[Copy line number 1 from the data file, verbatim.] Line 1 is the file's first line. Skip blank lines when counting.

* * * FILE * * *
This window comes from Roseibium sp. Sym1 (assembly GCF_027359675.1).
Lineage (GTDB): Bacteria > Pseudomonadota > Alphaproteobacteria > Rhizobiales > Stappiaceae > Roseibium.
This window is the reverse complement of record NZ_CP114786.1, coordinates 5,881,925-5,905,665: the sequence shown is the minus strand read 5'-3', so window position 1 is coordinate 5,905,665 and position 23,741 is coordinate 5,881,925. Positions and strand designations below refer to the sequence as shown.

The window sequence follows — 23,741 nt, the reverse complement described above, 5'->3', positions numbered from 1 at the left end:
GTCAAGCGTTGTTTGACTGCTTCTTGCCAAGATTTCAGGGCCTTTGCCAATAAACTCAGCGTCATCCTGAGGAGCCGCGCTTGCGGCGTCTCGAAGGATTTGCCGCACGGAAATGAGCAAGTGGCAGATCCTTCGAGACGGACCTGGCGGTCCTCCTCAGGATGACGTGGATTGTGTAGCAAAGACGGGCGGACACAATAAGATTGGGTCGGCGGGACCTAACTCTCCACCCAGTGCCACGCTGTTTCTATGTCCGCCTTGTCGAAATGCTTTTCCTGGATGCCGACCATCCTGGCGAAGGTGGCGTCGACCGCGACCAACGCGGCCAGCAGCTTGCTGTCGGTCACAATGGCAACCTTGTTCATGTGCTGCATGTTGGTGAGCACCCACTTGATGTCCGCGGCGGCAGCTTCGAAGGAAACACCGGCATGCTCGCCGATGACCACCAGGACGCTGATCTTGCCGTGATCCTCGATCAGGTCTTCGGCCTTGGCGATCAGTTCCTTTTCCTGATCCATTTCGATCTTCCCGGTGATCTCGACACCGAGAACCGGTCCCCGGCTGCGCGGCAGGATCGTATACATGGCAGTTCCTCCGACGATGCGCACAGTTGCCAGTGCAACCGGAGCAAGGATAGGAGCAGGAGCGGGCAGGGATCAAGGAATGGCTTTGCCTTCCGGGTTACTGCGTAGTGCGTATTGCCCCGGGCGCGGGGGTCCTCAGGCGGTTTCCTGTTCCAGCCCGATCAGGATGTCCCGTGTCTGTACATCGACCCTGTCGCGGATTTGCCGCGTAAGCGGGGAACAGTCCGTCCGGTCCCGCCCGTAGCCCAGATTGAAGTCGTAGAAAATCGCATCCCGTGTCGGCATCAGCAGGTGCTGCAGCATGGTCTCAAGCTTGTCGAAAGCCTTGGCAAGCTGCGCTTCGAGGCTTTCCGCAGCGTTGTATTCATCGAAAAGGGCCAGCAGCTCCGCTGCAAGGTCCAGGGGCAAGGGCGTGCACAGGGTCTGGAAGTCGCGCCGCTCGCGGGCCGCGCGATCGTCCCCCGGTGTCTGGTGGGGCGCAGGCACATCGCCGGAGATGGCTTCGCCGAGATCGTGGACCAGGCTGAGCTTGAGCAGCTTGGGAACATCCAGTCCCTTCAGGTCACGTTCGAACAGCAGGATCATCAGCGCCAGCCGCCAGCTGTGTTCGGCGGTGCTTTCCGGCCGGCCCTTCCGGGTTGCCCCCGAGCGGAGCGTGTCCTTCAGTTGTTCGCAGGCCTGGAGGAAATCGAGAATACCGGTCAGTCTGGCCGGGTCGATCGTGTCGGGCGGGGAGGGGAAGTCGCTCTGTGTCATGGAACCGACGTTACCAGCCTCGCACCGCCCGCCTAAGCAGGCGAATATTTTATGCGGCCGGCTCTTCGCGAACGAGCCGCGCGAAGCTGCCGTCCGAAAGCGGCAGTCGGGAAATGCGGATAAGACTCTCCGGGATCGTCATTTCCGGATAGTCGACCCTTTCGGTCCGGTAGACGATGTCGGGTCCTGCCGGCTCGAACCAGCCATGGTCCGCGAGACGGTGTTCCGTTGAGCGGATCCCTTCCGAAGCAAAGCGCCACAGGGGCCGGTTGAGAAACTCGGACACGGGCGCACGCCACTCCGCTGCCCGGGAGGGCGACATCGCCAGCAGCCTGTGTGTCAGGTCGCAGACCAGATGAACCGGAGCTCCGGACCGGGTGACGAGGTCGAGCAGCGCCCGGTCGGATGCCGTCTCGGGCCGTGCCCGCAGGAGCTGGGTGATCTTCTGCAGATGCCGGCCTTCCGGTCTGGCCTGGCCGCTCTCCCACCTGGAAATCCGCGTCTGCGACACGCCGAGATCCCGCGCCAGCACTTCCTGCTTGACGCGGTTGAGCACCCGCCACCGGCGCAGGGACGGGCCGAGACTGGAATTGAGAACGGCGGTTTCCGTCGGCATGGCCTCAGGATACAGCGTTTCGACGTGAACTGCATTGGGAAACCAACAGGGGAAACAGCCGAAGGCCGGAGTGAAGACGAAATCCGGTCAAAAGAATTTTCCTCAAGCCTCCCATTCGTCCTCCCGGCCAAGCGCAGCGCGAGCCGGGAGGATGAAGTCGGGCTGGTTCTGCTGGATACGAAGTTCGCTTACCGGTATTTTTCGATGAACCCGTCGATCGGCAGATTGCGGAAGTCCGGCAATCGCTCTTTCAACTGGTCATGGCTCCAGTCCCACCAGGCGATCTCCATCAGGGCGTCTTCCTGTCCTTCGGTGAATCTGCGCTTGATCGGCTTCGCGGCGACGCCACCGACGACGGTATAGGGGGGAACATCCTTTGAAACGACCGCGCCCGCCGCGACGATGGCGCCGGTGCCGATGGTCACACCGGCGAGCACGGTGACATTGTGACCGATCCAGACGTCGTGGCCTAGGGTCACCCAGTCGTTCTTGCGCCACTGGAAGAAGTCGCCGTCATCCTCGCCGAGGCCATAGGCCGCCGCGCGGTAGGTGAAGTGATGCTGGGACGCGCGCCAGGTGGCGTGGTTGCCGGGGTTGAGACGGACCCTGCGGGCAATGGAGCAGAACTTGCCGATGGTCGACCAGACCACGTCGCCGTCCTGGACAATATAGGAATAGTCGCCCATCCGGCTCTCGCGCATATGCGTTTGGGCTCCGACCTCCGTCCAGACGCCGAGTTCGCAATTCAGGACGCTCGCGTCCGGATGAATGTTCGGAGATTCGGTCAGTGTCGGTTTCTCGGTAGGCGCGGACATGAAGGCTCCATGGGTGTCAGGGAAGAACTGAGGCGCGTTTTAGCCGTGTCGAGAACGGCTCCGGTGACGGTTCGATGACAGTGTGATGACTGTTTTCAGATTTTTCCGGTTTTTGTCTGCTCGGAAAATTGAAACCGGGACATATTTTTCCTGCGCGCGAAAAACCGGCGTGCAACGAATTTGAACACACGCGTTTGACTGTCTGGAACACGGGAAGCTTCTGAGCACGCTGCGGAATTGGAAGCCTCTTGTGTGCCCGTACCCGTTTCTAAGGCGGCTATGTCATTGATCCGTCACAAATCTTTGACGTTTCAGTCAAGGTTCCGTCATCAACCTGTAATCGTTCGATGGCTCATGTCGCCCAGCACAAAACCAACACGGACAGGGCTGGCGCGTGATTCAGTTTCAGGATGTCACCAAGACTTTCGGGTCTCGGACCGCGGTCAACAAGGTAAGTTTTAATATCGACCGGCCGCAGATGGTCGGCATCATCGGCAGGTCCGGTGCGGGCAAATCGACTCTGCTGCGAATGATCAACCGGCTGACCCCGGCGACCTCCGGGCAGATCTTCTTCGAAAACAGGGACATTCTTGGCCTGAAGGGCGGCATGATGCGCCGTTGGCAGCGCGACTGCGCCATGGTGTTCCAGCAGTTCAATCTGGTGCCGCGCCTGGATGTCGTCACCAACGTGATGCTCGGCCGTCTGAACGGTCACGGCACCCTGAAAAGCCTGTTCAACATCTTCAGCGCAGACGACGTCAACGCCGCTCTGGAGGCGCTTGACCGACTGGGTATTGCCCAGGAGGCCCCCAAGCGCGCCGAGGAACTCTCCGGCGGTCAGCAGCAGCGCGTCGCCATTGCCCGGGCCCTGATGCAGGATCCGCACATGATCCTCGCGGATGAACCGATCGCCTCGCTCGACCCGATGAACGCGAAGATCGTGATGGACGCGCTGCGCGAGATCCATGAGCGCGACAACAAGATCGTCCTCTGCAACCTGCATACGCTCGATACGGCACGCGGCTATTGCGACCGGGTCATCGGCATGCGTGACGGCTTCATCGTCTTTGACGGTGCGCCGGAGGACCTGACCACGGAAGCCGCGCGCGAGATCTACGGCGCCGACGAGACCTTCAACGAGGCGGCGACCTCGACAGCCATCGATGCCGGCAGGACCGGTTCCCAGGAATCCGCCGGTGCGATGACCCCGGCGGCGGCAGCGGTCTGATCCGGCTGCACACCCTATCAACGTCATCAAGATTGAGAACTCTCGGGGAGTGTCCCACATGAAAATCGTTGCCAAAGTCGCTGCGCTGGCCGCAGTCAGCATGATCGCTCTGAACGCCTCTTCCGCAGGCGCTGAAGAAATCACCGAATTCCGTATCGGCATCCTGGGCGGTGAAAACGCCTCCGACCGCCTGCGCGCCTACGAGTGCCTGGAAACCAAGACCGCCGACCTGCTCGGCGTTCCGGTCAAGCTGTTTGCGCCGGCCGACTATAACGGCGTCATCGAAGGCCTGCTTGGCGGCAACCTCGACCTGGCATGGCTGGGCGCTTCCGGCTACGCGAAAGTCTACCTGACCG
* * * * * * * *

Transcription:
This window comes from Roseibium sp. Sym1 (assembly GCF_027359675.1).